The Case for Married Couples to Celebrate Valentine's Day Why it’s important for you and your spouse to celebrate Valentine’s Day and continue the tradition throughout the year. BY STEVE COOPER
There are many forces trying to get you to celebrate V-Day and that's a good thing.
“ I actually think it's good that we have a system in this country that commercializes love and romance.”
I'll be the first to admit that not long ago, I would have been quick to declare that Valentine's Day is nothing more than a "Hallmark" holiday. I’ve often said, "It's just a reason for greeting card companies to push more product." While they certainly capitalize on the holiday, I had an epiphany that brought me on board with the celebration.
Even before the light bulb went off above my head, I still celebrated Valentine's Day and even enjoyed the holiday, although a certain piece of me felt it was contrived. Why should the calendar dictate when I show my sweetheart affection? Restaurants certainly don't make me feel warm and fuzzy, raising their prices every year for this one night of candle-lit romance.
But don't you see? That's the problem. Not the prices, but that this happens just once a year. (Okay, so the prices can be excessive sometimes.) I was talking with one of our Hitched experts a few years ago and something in our conversation struck me. I don't remember the topic of the conversation, but within our discussion it dawned on me that outside of our weddings and anniversaries, most of us don't seek out to honor our relationships. Heck, a common complaint is that men don't even remember anniversaries.
I actually think it's good that we have a system in this country that commercializes love and romance. It's nice to think of all the dollars that are spent to promote such a good cause. Can commercials and advertisements promoting love really be that damaging? Of course they're self-serving, but as we zip past our husbands and wives throughout the days, months and years, isn't it nice to know that there are forces out there working to remind us to slow down and take our spouses out for a night of romance?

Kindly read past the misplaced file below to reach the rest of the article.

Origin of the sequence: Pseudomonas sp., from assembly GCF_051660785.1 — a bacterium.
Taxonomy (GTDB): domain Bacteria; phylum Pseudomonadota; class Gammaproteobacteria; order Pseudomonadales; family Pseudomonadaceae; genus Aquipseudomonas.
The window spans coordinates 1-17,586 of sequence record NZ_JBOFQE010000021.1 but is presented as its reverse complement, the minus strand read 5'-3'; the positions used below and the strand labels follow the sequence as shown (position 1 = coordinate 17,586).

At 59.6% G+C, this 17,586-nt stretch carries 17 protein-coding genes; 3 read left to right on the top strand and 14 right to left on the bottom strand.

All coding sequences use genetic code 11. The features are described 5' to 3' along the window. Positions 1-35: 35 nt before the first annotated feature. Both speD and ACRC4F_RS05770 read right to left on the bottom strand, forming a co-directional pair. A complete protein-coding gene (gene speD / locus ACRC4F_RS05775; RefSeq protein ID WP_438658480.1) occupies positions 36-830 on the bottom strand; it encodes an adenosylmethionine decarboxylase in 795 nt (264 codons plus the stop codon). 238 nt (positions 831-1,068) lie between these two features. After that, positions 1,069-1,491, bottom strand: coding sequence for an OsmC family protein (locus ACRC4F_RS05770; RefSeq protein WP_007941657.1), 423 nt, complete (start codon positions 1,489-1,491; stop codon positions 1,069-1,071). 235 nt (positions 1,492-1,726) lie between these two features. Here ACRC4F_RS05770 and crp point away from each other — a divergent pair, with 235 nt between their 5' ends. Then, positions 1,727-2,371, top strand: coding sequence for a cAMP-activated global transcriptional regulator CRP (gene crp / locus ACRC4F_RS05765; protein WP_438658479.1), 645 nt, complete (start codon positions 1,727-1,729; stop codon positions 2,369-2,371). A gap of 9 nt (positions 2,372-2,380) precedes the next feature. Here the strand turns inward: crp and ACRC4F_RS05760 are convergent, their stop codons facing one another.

A new survey by BIGresearch for the National Retail Federation estimates that $15.7 billion will be spent on Valentine's Day this year. Spouses and significant others are projected to spend an average of $68.98. Research has shown married couples that engage in new experiences with each other are likely to be happier over the long term. Of course, this doesn't mean that you need to spend money for a new experience, but the holiday is a terrific opportunity to step out of your comfort zone and reconnect.
If you still aren't convinced that Valentine's Day is a good thing, I have a few final questions for you: When was the last time you and your spouse went on a date? When was the last time you dedicated one night just to romance? When was the last time you shared something with your spouse as a token of your appreciation, love and respect? If your answer is more than 30 days for any of these, you're overdue.
Embrace this day of flowers and cupids. Put in a little extra effort to show your husband or wife that you don't take them for granted. Let them know that you're still hot for them and that you're up to the challenge to woo them—even if they're expecting it. Be nostalgic. Be creative. Be daring. Be sexy. Be romantic. Be your spouse's valentine!